Judging by the artist’s age, 16, when he painted this galloping rider, talent is not a matter of years.
Henri de Toulouse-Lautrec (1864-1901), Jeune cavalier enfourchant sa monture (A Galloping Young Horseman), oil on panel, 23.5 x 13.7 cm (9.26 x 5.4 in).
Toulouse-Lautrec's early works are few and his paintings of horsemen rare. This small piece, unsigned but with an incised black monogram and two studies of faces on the back, was in French perfumer Jacques Guerlain’s collection. Born into an aristocratic family, Toulouse-Lautrec enjoyed riding and hunting. Like his father and uncles, he also loved to draw. When an incurable bone disease afflicted him, he overcame it by plunging into art, receiving his first lessons from René Princeteau, a talented animal painter and friend of his father’s. No longer able to ride, he showed his fondness for horses by painting and drawing them. Like his teacher, he depicted galloping equines but already stood out for his free-flowing style, original compositions, brisk strokes and way of getting straight to the point.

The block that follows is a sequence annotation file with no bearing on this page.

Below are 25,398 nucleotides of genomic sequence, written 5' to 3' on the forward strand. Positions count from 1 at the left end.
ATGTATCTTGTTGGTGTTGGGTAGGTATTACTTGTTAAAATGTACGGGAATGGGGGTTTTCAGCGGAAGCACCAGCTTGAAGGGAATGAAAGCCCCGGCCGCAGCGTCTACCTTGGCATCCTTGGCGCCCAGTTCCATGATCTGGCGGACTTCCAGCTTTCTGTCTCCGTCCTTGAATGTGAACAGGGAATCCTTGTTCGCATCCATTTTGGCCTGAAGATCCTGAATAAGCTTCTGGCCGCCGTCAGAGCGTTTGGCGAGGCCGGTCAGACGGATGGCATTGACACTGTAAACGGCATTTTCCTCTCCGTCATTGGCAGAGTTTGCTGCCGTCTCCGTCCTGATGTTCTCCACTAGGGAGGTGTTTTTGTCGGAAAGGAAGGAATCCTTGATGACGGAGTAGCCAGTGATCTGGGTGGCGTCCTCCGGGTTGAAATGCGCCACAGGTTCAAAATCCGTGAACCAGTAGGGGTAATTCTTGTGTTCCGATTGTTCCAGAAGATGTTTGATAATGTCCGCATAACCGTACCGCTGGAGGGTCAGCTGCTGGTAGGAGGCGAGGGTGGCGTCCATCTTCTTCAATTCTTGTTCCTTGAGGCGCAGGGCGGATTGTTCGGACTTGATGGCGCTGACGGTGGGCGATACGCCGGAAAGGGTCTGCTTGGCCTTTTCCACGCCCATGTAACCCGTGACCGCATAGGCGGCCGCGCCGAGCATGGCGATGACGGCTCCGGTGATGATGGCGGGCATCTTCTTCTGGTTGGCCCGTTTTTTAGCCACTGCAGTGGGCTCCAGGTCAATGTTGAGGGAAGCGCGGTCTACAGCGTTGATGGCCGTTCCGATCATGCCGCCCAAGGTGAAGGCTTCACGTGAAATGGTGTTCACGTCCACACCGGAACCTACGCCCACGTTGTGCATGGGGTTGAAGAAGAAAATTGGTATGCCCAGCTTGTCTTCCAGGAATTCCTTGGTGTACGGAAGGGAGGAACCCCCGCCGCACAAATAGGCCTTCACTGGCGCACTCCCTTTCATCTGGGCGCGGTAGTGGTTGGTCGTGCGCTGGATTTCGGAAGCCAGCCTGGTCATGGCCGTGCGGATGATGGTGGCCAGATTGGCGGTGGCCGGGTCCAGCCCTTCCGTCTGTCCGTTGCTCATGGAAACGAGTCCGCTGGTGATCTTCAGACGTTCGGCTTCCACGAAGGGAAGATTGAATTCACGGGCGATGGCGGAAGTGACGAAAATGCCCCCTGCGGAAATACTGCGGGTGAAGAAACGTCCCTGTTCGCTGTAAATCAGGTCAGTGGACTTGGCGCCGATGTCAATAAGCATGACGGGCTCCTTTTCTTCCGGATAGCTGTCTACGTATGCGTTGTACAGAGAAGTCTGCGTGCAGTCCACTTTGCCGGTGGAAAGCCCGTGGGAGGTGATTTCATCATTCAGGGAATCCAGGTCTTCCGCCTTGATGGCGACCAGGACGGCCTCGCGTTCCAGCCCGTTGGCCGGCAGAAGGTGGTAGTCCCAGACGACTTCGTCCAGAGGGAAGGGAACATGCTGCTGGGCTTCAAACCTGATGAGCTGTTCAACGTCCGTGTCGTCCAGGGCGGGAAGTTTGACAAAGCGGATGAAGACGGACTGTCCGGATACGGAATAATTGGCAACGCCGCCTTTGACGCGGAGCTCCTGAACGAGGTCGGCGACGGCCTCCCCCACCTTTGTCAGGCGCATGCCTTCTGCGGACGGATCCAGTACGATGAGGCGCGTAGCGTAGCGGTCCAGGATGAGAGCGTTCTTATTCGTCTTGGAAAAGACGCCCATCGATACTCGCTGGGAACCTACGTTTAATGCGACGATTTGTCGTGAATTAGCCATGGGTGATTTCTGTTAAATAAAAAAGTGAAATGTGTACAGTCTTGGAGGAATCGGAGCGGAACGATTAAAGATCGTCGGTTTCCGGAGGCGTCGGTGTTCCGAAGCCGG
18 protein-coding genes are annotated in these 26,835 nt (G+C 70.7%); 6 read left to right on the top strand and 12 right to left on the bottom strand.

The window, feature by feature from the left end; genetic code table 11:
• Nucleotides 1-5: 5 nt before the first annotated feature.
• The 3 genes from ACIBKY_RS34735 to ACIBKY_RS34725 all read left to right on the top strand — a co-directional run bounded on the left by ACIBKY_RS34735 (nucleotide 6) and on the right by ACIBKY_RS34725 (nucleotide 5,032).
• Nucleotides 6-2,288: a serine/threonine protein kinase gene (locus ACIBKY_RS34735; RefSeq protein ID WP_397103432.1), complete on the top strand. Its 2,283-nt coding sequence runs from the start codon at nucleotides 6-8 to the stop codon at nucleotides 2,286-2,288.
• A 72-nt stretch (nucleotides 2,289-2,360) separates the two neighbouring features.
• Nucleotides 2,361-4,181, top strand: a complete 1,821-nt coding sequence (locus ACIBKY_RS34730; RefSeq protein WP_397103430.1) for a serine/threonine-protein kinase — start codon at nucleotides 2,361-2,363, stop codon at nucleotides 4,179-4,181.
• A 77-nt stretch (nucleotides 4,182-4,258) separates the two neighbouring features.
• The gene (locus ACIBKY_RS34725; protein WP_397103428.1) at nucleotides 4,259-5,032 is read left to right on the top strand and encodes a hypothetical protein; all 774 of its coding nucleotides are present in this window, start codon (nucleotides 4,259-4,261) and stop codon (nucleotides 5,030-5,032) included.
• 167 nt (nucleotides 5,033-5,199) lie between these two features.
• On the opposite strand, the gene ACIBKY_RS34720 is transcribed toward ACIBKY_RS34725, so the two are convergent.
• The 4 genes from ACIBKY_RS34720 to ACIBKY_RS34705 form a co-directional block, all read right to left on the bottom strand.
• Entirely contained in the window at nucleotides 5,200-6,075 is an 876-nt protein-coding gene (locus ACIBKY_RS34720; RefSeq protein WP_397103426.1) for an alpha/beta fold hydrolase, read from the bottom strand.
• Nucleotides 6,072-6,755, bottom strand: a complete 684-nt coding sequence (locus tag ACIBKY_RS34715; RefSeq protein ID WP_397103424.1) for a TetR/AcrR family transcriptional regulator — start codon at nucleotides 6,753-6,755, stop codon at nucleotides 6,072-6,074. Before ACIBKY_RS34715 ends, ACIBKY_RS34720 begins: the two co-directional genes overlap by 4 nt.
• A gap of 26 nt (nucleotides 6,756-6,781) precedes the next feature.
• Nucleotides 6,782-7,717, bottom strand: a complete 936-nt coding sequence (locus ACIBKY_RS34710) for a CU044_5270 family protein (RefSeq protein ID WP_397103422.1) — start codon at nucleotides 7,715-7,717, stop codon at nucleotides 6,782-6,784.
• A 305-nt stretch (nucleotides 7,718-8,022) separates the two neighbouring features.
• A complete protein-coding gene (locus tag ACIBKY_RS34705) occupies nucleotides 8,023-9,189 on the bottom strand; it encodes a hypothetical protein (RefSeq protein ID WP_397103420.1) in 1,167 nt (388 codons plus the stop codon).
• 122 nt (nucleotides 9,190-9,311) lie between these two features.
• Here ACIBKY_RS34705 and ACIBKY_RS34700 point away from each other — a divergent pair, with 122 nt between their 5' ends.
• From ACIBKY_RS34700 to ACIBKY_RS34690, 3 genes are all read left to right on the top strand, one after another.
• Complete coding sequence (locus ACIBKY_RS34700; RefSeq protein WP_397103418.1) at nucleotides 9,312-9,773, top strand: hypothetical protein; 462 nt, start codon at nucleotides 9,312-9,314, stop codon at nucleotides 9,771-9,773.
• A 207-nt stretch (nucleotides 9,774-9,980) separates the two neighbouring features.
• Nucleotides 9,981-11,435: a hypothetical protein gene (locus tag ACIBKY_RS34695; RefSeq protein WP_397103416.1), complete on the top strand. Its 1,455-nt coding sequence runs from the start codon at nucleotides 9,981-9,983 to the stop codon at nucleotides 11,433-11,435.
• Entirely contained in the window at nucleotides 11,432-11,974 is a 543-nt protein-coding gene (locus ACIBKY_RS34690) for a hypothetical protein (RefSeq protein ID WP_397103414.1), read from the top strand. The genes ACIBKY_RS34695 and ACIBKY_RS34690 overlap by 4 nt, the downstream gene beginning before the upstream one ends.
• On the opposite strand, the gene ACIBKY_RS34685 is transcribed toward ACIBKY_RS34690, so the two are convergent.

In summer 1878, military maneuvers were held near the family château, Bosc, in Aveyron of South West France. This inspired Artilleur sellant son cheval (Gunner Saddling His Horse), now in the Toulouse-Lautrec Museum in Albi, as well as small wooden panels and around 20 India ink drawings to illustrate a manuscript of children’s tales by his friend Étienne Devismes.
Here, Toulouse-Lautrec displays his talent for depicting horse morphology. The animal’s powerful hindquarters contrast with the rider’s slender shape and acrobatic poise. The sense of observation he demonstrates here foreshadows the characteristic humor of his future work in Paris. Toulouse-Lautrec was enthralled by speed, galloping horses and sprinting riders. Perhaps it is not surprising, then, that in the mid-1890s Frantisek Kupka, the future painter of form and movement, came to see the man who had freed the image from immobility.